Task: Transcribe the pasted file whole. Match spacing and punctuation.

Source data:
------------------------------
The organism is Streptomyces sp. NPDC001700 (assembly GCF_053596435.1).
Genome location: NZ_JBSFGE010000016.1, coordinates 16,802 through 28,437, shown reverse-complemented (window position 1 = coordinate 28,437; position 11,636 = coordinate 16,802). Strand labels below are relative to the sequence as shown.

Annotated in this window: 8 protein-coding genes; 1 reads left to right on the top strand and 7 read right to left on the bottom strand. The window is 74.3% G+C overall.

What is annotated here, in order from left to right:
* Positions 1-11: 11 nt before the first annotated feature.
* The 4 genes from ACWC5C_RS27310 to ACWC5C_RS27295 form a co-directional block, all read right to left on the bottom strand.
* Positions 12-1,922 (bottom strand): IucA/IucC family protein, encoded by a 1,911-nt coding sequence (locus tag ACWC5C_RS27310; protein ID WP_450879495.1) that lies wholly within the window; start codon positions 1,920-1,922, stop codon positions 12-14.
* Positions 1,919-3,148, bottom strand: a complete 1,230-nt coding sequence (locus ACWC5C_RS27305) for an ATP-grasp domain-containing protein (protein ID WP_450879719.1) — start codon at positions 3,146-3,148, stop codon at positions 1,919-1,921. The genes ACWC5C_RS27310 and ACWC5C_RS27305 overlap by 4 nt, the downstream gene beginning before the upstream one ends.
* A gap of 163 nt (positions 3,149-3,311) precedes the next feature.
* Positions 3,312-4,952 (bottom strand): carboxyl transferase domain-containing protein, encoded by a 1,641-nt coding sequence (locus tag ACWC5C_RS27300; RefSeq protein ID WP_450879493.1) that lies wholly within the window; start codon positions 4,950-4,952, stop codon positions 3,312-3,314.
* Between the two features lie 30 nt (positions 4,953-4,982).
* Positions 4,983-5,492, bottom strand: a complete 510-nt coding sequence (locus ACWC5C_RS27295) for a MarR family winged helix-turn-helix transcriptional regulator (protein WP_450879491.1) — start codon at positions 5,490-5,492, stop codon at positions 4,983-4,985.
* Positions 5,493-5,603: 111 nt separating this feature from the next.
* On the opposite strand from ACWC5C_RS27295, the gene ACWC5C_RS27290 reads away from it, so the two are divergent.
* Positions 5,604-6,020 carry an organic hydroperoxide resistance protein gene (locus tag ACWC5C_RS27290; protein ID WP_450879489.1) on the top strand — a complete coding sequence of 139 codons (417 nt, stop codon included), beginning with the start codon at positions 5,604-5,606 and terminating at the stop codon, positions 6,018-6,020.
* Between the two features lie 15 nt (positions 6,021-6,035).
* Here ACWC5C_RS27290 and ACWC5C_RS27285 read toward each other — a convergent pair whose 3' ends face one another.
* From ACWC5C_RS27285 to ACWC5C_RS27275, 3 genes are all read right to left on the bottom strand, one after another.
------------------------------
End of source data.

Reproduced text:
The organism is Streptomyces sp. NPDC001700 (assembly GCF_053596435.1).
Genome location: NZ_JBSFGE010000016.1, coordinates 16,802 through 28,437, shown reverse-complemented (window position 1 = coordinate 28,437; position 11,636 = coordinate 16,802). Strand labels below are relative to the sequence as shown.

Annotated in this window: 8 protein-coding genes; 1 reads left to right on the top strand and 7 read right to left on the bottom strand. The window is 74.3% G+C overall.

What is annotated here, in order from left to right:
* Positions 1-11: 11 nt before the first annotated feature.
* The 4 genes from ACWC5C_RS27310 to ACWC5C_RS27295 form a co-directional block, all read right to left on the bottom strand.
* Positions 12-1,922 (bottom strand): IucA/IucC family protein, encoded by a 1,911-nt coding sequence (locus tag ACWC5C_RS27310; protein ID WP_450879495.1) that lies wholly within the window; start codon positions 1,920-1,922, stop codon positions 12-14.
* Positions 1,919-3,148, bottom strand: a complete 1,230-nt coding sequence (locus ACWC5C_RS27305) for an ATP-grasp domain-containing protein (protein ID WP_450879719.1) — start codon at positions 3,146-3,148, stop codon at positions 1,919-1,921. The genes ACWC5C_RS27310 and ACWC5C_RS27305 overlap by 4 nt, the downstream gene beginning before the upstream one ends.
* A gap of 163 nt (positions 3,149-3,311) precedes the next feature.
* Positions 3,312-4,952 (bottom strand): carboxyl transferase domain-containing protein, encoded by a 1,641-nt coding sequence (locus tag ACWC5C_RS27300; RefSeq protein ID WP_450879493.1) that lies wholly within the window; start codon positions 4,950-4,952, stop codon positions 3,312-3,314.
* Between the two features lie 30 nt (positions 4,953-4,982).
* Positions 4,983-5,492, bottom strand: a complete 510-nt coding sequence (locus ACWC5C_RS27295) for a MarR family winged helix-turn-helix transcriptional regulator (protein WP_450879491.1) — start codon at positions 5,490-5,492, stop codon at positions 4,983-4,985.
* Positions 5,493-5,603: 111 nt separating this feature from the next.
* On the opposite strand from ACWC5C_RS27295, the gene ACWC5C_RS27290 reads away from it, so the two are divergent.
* Positions 5,604-6,020 carry an organic hydroperoxide resistance protein gene (locus tag ACWC5C_RS27290; protein ID WP_450879489.1) on the top strand — a complete coding sequence of 139 codons (417 nt, stop codon included), beginning with the start codon at positions 5,604-5,606 and terminating at the stop codon, positions 6,018-6,020.
* Between the two features lie 15 nt (positions 6,021-6,035).
* Here ACWC5C_RS27290 and ACWC5C_RS27285 read toward each other — a convergent pair whose 3' ends face one another.
* From ACWC5C_RS27285 to ACWC5C_RS27275, 3 genes are all read right to left on the bottom strand, one after another.